We went through the rest of the Church, it’s huge man, like 3 stories. Fun fact: the church is owned by four different denominations and each one is extremely Orthodox. So apparently, all changes or repairs to the CHS have to be agreed upon by all four parties. And in most things, they don’t agree. So there are parts of the church that are in serious disrepair because the stupid parties can’t agree on the way it should be fixed. Not really a fun fact…more of a sad fact.
Some other things that left a bad taste in my mouth was the decorations. think, Greek Orthodox shiny fanciness mixed with intense Roman Catholic paintings, mixed with Medieval architecture. The place just bombarded you with stuff EVERYWHERE! you couldn’t get away from it really. I suppose one of the good things about it was that you didn’t have to pay to get in. there are some places, not a lot, but some that you have to pay money to see historic things. That’s stupid. But none the less, people try to make money and they know how to get it.
ANYWAY! I needed to tell you my experience with the CHS because it shows why I enjoyed the Garden of Gethsemane so much more.
So, this is one of my favorite places I went. Mainly, as I said because it was in comparison to the CHS. This place is across the Kidron Valley, which is outside of the ‘City of David’ and the ‘Old City’. So for orientation purposes, if you’re standing with your back to the Eastern wall of the Temple Mount, you’d be looking at this building, along with the Mount of Olives.OK. So after the CHS, and after unknowingly walking the Via Dolorosa (backwards) a few of us broke off from the group and headed for a food tour of Jerusalem led by Hagi. Hagi had been the one who told me that I would probably like The Garden. You see, as we were leaving the CHS Hagi asked me how I liked it. I gave my honest opinion of the place and then he suggested on our little tour we make a detour at The Garden. So this was one of the first places we went after we broke off from the group.We arrived a little early, The Garden doesn’t open until 2pm, why? I don’t know. But none the less, we got to chill on the street for about 10 to 15 minutes before entering (this is a completely pointless fact, but I added it to make you feel like you were there with me). Anyway, once the doors opened we walked inside with the small crowd that had gathered, and we looked around the garden for a bit. Below is a picture from a distance, you can see the Garden is on the left and the church on the right:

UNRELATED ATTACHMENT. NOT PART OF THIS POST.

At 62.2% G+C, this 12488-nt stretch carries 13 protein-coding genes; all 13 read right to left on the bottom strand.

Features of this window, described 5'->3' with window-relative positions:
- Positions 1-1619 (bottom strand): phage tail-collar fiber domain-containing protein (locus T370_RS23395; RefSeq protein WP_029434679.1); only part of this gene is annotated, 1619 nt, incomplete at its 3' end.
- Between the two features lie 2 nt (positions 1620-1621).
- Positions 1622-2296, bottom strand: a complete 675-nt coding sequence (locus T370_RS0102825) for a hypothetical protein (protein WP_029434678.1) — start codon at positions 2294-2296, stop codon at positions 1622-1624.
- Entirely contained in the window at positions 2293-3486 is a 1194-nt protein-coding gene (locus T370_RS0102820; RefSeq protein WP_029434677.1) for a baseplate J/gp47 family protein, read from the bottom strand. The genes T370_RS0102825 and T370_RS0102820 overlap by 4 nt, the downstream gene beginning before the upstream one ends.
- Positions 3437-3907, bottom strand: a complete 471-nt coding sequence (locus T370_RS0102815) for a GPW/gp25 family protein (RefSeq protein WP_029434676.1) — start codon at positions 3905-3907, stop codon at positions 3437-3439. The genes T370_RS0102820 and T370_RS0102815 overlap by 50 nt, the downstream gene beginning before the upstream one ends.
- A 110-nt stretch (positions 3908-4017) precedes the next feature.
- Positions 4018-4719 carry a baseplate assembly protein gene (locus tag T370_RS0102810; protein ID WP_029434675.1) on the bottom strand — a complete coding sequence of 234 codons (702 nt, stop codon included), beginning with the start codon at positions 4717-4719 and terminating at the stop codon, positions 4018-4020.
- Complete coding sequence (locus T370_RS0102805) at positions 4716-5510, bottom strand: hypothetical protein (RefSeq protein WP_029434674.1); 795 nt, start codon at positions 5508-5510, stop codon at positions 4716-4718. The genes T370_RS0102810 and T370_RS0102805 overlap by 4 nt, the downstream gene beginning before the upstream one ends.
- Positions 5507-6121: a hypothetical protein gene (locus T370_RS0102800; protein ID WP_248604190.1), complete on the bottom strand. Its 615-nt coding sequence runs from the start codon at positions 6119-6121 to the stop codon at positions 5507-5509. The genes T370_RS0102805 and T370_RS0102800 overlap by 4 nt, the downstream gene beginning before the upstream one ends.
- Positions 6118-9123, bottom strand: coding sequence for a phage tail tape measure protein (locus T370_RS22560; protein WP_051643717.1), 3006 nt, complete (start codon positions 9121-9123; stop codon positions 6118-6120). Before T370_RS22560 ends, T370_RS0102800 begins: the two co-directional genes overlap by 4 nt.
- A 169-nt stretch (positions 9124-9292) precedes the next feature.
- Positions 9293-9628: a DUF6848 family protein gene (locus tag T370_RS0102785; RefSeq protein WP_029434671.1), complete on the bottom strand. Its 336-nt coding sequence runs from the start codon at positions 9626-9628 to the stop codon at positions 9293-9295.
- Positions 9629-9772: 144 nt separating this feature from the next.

So, as you should be able to tell there are some trees and things, but overall the Garden is pretty small. You’re not allowed to go into it, only look from behind the fence. One interesting thing that Hagi told us was that the trees that are currently in the garden are olive trees. Now, the interesting thing about them is that once they get to be over 100 years or so old they begin decomposing from the inside out. so some of the trees in the garden were in fact hollow. I of course didn’t get a picture of this, but thanks to Google Images I can still show you.
As you should be able to see the tree looks like it’s a bunch of small trees fused together with a hollow center. It’s not though, it’s one huge ancient tree that is hollow in the center because it’s decomposed from the inside out. So, The Garden had several of these trees. Hagi said that it’s hard for them to date the trees after a certain period of time, because unlike other trees where you can count the growth rings, these trees are hollow. So we know that they are over 100 years old, but there is no way of knowing if they date back to the time of Christ.
After we spent a few minutes out in the garden area we then walked into the church. Everyone had come for me, so no one else really entered with me, they just hung back at the entrance or in the doorway maybe around the edges of the church. When you enter the church one of the first things you notice is the darkness of the place. There was hardly any light other than the front of the church which illuminated the stone that Jesus was supposed to have thrown him self down on to pray and also the light that streams in from the purple stain glass windows, and even that is a faded light.
As I walked into the church I could feel the silence around me. There were no more than 15 people in the church, most of which were praying. I walked up the right side of the church, looking at the awesome purple cross stain glass windows, and then arrived at the front of the church. I knelt down at the kneelers which surround the stone at the front of the church. One of my favorite things about this place was when I went and kneeled down there were these funny things in picture frames. They were Bible passages of the record of Jesus being at the Garden, Matthew 26:36-46. Along all the kneelers these verses were spread out. I would say the were in about 9 different languages, Greek, Hebrew, Arabic, English, Spanish, etc.
As I knelt and read I could see why Jesus would have come here. The people who keep up the church have done an excellent job making it a place where you feel comfortable praying and calling out to God. The silence all around you makes you reflect about where you are, and why you’re there. For the most part I prayed for my family, but I also prayed for everyone I was on the trip with. During my prayer I felt like I could understand a sliver of what Christ was going through when he prayed. There was passion behind my prayer, that doesn’t normally happen. I was praying with an earnest heart, I wanted to see the things I was praying for come to fruition so badly. After my prayer, I walked back to my group. Hagi asked how I liked the Church and I confirmed that this place was much more what I was looking for than the CHS.